Some comments were exampled below for authors’ reference.

Major concerns:

1: The pharmaceutical of antibody-modified macroparticle is lack of good characterizations, such as mean particles size, antibody coupling percentage, and stability, etc.

RESPONSE: We agree with the reviewer that microparticles characterization is a key point in this kind of studies. Antibody recognition is a useful and widely used method to detect the presence of specific proteins, and for this reason we have followed the same protocol performed in previous studies with these particles, functionalized using a specific commercial kit. As can be seen in figure 1, biofunctionalized microparticles showed fluorescence emission, only possible if they were functionalized by a molecule recognized by the antibody. Moreover, the reduction in electronegativity, detected through the analysis of the ζ-potential, in biofunctionalyzed microparticles, is also indicative of a successful functionalization. Regarding particle sizing, the coefficient of variance is 3% for the microparticles used in the present study (data from the supplier, Polysciences), which means a high homogeneity, higher than for the majority of nanoparticles. We think that changes in particle size, due to biofunctionalization, are more substantial in the case of nanoparticles but have a low impact in the case of microparticles.

2: The images resolution were poor in the whole manuscript.

RESPONSE: We have received a formatted version of the manuscript and we believe that in this version the images have enough quality.

3: No quantitative analysis method was used in this manuscript to show the difference between groups, like flow cytometry.

RESPONSE: From our experience in internalization studies, we have observed that microparticles can be internalized by the cell but also adhered to the cell surface. For this reason, we performed the analysis of orthogonal projections of z-stacks under CLSM, which allowed us to clearly distinguish between internalized or surface-adhered microparticles. We analysed at least 100 cells for each experimental condition to obtain quantitative results. 

4: The biocompatibility test should be done for antibody-modified macroparticle.

 RESPONSE: The biocompatibility of functionalised and non-functionalised Polybead Carboxilate Microspheres Polyscience has been previously tested in our laboratory in previous studies in both cell lines and mouse embryos (Novo et al, DOI: 10.1007/s10544-013-9766-8; Patiño et al, DOI: 10.1038/srep11371 and DOI: 10.2147/IJN.S34635 and Mora-Espí https://doi.org/10.1038/s41598-018-35913-3).

5: The difference in both Figure 2 and 3 are not sufficient to get the conclusion shown in Figure 4.

RESPONSE: As indicated in the response to point 3, we analysed at least 100 cells for each experimental condition to obtain quantitative results. Figures 2 and 3 are only an example of the analysis performed in one of these cells.

6: How did authors get the data in Figure 4, and what methods did authors use to generate the data?

RESPONSE: Please see response to point 3.

 

Minor comments:

The source of D492 and D492HER2 should be provided in the manuscript.

RESPONSE: As stated in the manuscript, these cell lines were obtained and modified in the laboratory of one of the authors (T. Gudjonsson), as indicated by the references cited in the manuscript. For this reason no commercial source is indicated.

How did author calculate the “μPs were added at a proportion of 45 μP/cell” in the line 96.

RESPONSE:

The cell culture medium condition should be checked as serum free or not.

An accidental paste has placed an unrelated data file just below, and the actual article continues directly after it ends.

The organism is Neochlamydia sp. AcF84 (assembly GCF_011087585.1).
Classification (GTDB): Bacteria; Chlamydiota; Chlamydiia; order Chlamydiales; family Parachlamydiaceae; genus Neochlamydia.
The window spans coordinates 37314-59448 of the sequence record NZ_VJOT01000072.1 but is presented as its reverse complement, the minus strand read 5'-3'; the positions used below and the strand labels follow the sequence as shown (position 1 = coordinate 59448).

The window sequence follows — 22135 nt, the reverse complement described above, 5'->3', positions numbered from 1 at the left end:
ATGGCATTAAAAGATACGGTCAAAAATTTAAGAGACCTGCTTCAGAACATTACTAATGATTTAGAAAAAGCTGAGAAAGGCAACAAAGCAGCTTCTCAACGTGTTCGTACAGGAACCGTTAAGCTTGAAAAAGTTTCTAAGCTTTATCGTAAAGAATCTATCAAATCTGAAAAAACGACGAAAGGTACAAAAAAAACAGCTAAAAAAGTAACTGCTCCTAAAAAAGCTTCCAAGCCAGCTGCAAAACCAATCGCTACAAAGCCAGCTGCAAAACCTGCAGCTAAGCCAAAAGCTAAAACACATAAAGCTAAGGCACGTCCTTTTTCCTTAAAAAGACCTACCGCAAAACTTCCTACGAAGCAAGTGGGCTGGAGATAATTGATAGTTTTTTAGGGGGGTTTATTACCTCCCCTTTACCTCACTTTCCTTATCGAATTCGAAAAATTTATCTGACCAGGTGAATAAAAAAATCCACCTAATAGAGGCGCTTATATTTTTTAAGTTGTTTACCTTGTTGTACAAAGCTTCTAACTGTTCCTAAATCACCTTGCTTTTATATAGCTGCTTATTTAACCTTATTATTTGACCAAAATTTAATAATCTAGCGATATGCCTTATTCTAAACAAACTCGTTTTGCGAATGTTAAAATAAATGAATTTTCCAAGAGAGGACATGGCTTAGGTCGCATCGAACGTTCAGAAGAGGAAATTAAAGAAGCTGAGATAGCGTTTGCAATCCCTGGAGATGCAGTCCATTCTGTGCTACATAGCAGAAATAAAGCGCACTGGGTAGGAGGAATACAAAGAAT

RESPONSE: As indicated in the “Cell lines” section, cells were cultured in “serum free” H14 medium, as previously described (see references 30,31).


Author Response File: Author Response.docx

Round  2

Reviewer 1 Report

1. Title is long and confusing the reader. Therefore, will be nice the authors to choose an "attractive" title that represents their studies. 

2. As I mentioned in my previous comments, the microparticles (before and after functionalisation) needs extra characterisation studies, such as: FTIR, DSC, TEM, particle sizing, and stability studies over time and under different temperatures. The authors haven’t performed any of these studies. 

Author Response

2nd revision

Reviewer 1

Comment 1: Title is long and confusing the reader. Therefore, will be nice the authors to choose an "attractive" title that represents their studies. 

 

RESPONSE: We have changed the title: “Polystyrene 1 μm microparticles biofunctionalization with targeting molecules improves their internalization by cells in fluidic culture conditions” by this one:

“Cell internalization in fluidic culture conditions is improved when microparticles are specifically targeted to HER2”

 

Comment 2: As I mentioned in my previous comments, the microparticles (before and after functionalisation) needs extra characterisation studies, such as: FTIR, DSC, TEM, particle sizing, and stability studies over time and under different temperatures. The authors haven’t performed any of these studies.

RESPONSE: The particles used in the present study are commercial, and their characteristics are described by the supplier (http://www.polysciences.com/default/polybead-carboxylate-microspheres-100956m). Moreover, we used an optimized commercial kit from the same supplier to functionalize the microparticles, as in previous studies of our group (Novo et al, DOI: 10.1007/s10544-013-9766-8; Patiño et al, DOI: 10.1038/srep11371 and DOI: 10.2147/IJN.S34635 and Mora-Espí https://doi.org/10.1038/s41598-018-35913-3).

       Taking into account the reviewer suggestion, we have added the characterization of microparticles size by TEM. The changes introduced due to these new data can be seen in:

- Materials methods: The size of µPs before and after biofunctionalization was analyzed by transmission electronic microscopy, TEM (JEOL, JEM 2011).

- Results: Biofunctionalization did not affect the size of µPs, as can be observed in TEM images (Figure 1A).

- Figure 1. We have added TEM images of microparticles, before and after biofunctionalization.


Author Response File: Author Response.docx

Reviewer 2 Report